Friday, July 17, 2009
NASA Risks Lives to Finish ISS; Plans to Scuttle It In 2016
Two days ago, Hoosier Dr. David Wolf boarded the space shuttle Endeavour and began a journey with six other astronauts to the International Space Station. Endeavour's current crew along with six future crews have trained, planned, and sacrificed to ride to space and help finish the ISS. Shuttle missions to finish the International Space Station will, if on schedule, end next year.
NASA's plan is then to turn elsewhere for space flight and give the Discovery, the Atlantis, and the Endeavour a well-deserved retirement. Unfortunately, the six vehicle shuttle fleet (test vehicle Enterprise was first) is missing two shuttles with the Challenger and the Columbia gone but not forgotten. Twelve United States astronauts, one Israeli astronaut, and one American teacher have died in the pursuit of space exploration in the space shuttle. While the two shuttle disasters did not have anything to do with the actual construction of the International Space Station (Challenger exploded in 1986, and Columbia had no way to dock to the ISS) the two disasters have shown how dangerous and deadly spaceflight can be. Right now, the Endeavour orbits the Earth on its way to the ISS with, what NASA calls, minor damage due to foam that fell off the external fuel tank during launch.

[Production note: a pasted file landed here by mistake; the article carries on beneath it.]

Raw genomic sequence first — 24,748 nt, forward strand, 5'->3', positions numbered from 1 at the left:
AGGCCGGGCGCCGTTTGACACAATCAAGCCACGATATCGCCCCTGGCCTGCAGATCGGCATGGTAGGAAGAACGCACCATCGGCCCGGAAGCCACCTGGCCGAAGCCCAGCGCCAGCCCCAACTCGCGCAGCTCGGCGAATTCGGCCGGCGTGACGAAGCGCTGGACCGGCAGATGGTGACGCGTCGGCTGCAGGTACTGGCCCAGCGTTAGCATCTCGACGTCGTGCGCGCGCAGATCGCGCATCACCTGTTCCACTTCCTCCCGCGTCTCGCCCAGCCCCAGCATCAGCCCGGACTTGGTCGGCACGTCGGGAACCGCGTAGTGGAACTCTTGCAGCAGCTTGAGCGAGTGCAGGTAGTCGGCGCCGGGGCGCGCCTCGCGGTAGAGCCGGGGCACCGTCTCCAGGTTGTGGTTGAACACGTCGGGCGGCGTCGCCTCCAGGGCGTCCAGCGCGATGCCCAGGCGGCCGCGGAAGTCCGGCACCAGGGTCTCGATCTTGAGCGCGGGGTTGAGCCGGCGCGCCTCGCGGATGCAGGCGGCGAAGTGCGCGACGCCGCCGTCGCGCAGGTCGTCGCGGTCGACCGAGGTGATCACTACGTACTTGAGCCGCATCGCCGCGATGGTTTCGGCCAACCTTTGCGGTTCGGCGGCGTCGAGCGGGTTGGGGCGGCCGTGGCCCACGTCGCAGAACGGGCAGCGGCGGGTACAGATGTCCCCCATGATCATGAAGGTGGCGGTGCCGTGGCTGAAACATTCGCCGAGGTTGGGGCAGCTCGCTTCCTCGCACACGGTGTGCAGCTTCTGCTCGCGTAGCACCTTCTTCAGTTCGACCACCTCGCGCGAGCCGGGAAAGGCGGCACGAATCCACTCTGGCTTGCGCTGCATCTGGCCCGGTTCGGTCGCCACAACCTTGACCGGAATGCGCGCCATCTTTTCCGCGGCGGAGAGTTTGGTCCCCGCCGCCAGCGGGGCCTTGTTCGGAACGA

Yesterday, "Friend of the Blog" Christopher Jackson told me in a casual Facebook chat that he was e-mailing NASA. Interested, I asked why. He then told me that NASA is planning to de-orbit the International Space Station in 2016. That means that in just seven years, this in-space laboratory will be allowed to fall into the Earth's atmosphere and purposefully be crash landed into the Pacific Ocean. The Washington Post published an article on the plan. Read more about it here.
Why are we continuing to put our astronauts' lives in danger and spending money to finish the station if we are just going to abandon it in seven years? I'm bewildered and surprised.
I have always been a big proponent of human spaceflight. I remember growing up with pictures of the Saturn V rocket and Neil Armstrong and Buzz Aldrin on the moon posted on my walls. Human spaceflight has captured our imagination and enriched our culture for years. Consumer products such as Tang, freeze dried food, velcro, and other items have come from space exploration.
NASA now arrives at a crossroads for the program. Budget cuts and funding issues have drained its operational budget. The United States economic situation has not been good for NASA. So, my question now is that knowing we are just going to let the station die in seven years; why continue to build it? Why continue to put lives on the line to finish the space station if there's no commitment to it? We have come this far and spent this much to just let that money fall into the Pacific Ocean.
We know the ISS will not last forever, but, as the article says, it should operate without issue through the 2020's. There's not anything that we can use it for after the shuttle program is allowed to pass into the record books?
This story just makes no sense to me.
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